Planning Board Approves Change in Totem Pole Park Agreement

Freedom — August 23, 2007 — Freedom Planning Board voted to allow Totem Pole Park to change the 30-day period in which it is closed for the season from early spring to late fall. The decision was made at a planning board meeting without a public hearing, and that is why selectman Les Babb said the decision should be appealed.

The planning board voted on Thursday, Aug. 16, and Babb brought it to the board of selectmen’s attention Monday, Aug. 20, asking the board to consider appealing the planning board’s decision, which the other two selectmen agreed to do.

Currently, members of Totem Pole Park are allowed onto the property 365 days a year for a maximum of 12 hours a day. They are also allowed to live on their property overnight everyday of the year except a month-long period from March 1 to March 31. The change will restrict people from staying overnight between Nov. 15 and Dec. 15.

Dennis Gould, a resident of the park, said the decision was made because with the lateness of the winter, March is better for snowmobilers and skiers. The weather is less conducive for snowmobilers in November and December.

Babb said his concern was that the proper procedure was not followed. He does not have a problem with changing the date, he said. “The change in use will have an impact on the surrounding areas,” he said at the planning board meeting.

Selectman Donna Cupka agreed, saying that earlier decisions on the closing period of Totem Pole were made after public hearings, setting a precedent. Board member Jim Brown agreed to the appeal, saying, “If they keep changing things, the agreement won’t look anything like the original one the town agreed to.”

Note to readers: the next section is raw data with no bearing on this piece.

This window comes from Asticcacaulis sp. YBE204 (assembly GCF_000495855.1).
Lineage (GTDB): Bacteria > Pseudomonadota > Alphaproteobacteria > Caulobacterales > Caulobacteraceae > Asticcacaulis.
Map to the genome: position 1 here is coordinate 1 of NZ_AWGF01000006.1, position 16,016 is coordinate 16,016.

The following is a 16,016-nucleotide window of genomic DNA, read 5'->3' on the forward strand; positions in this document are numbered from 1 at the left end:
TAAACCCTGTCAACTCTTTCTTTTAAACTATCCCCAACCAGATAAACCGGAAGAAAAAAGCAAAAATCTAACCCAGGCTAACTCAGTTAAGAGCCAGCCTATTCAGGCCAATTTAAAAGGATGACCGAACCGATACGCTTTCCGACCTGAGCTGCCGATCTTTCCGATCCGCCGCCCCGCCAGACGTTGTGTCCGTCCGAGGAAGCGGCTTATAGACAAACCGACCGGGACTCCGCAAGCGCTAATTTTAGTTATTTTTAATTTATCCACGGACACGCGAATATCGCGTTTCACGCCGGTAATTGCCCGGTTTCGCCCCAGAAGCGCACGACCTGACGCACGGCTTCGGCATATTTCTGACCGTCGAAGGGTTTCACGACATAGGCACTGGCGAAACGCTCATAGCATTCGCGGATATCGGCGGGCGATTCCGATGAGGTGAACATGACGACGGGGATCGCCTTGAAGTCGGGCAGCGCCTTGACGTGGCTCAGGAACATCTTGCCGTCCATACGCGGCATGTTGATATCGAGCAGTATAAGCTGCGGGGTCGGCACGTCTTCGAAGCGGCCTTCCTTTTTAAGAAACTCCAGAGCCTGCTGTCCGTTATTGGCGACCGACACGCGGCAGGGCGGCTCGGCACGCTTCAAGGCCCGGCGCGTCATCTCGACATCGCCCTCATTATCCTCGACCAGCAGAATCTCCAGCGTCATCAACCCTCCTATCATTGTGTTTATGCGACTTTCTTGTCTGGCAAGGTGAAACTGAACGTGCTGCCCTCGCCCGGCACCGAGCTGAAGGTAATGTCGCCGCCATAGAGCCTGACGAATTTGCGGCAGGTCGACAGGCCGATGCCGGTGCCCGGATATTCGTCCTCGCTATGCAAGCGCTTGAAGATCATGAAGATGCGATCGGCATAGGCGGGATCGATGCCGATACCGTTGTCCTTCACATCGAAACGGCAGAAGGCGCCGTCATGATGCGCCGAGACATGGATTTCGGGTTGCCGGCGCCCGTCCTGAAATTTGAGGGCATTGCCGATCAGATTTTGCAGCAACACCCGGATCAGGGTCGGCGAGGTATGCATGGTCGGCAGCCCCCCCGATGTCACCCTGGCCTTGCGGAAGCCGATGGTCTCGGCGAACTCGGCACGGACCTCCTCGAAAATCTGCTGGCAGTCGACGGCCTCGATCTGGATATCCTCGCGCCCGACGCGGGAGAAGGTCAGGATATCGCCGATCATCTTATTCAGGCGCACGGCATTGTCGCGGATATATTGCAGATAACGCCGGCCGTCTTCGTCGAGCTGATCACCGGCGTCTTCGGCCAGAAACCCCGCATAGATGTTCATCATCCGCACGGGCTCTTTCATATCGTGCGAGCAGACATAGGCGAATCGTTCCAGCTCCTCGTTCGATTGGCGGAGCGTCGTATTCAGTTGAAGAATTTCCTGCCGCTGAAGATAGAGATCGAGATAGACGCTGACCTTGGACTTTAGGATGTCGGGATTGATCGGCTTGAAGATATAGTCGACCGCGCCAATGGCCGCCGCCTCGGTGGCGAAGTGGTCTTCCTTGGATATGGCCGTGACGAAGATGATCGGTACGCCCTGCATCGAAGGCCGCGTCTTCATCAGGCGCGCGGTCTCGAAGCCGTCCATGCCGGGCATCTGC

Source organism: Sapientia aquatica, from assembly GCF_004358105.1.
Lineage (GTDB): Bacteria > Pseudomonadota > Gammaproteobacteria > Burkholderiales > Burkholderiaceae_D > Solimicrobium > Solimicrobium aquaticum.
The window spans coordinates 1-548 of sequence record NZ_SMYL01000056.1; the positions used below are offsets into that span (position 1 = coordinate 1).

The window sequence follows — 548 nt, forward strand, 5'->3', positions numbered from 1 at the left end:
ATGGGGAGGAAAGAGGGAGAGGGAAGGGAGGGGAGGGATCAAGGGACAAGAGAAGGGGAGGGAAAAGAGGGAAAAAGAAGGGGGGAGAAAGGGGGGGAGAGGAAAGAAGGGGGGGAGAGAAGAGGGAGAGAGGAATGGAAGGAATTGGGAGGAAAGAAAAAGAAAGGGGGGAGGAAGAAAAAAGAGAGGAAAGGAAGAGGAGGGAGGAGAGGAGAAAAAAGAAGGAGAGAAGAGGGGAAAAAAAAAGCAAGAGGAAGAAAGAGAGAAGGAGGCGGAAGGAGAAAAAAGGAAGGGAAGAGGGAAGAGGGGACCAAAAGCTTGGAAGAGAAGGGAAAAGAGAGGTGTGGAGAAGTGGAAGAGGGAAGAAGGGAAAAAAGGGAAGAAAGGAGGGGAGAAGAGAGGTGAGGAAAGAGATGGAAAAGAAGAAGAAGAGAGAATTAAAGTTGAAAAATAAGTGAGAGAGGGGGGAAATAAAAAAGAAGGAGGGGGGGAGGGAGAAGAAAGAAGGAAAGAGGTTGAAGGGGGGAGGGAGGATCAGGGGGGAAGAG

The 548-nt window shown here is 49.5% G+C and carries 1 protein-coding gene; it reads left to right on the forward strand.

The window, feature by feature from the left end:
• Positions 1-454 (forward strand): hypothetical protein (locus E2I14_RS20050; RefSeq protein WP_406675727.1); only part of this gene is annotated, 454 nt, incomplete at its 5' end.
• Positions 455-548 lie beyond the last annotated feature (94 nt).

At the planning board meeting, the board’s chairman Paul Dorian said he did not feel the date of the month-long period during which the park closes really matters. The town and the association agreed during the condominiumization process to a month-long period, nothing more specific. “It doesn’t matter when, just that it’s 30 days. They should get the best use of their property, just like anyone else in town,” Dorian said.

He said he consulted the town’s lawyer, Peter Malia, about the issue, and Malia did not have any issues with the idea of making the decision without a public hearing. The planning board meeting is a public meeting, Dorian said, and its agenda was posted.

Babb asked why town and planning board attorney Malia was consulted on the issue when the board has used another lawyer, John Radigan, in the past. Dorian said that Malia had consulted with Radigan.

Board member Ralph Kazanjian said he also spoke with Radigan and found that Radigan had a different opinion, “similar but different,” and Radigan has more knowledge of the case law involved in this issue.

Babb said Monday that he was upset the board used Malia for the consultation because now the board of selectmen cannot ask Malia to write up the appeal because the planning board consulted with Malia. Babb said he would contact the Local Government Center for help in writing the appeal.

Dorian allowed the change with one condition. He said the change can take place as long as Paul Corbin, president of the association, provides proof that members of the association are aware of the change.

Dorian said, “Anyone who lives here part-time has an equal hearing and process of judgment” as anyone else in town. “I don’t get [the concerns]. They have worked in good faith to fix things,” and others in town have not.

Babb said Monday that the board of directors of the association made the decision, not the residents of the park.

The decision made by the planning board, if it stands, would stand for another four years and could not be changed in that time.

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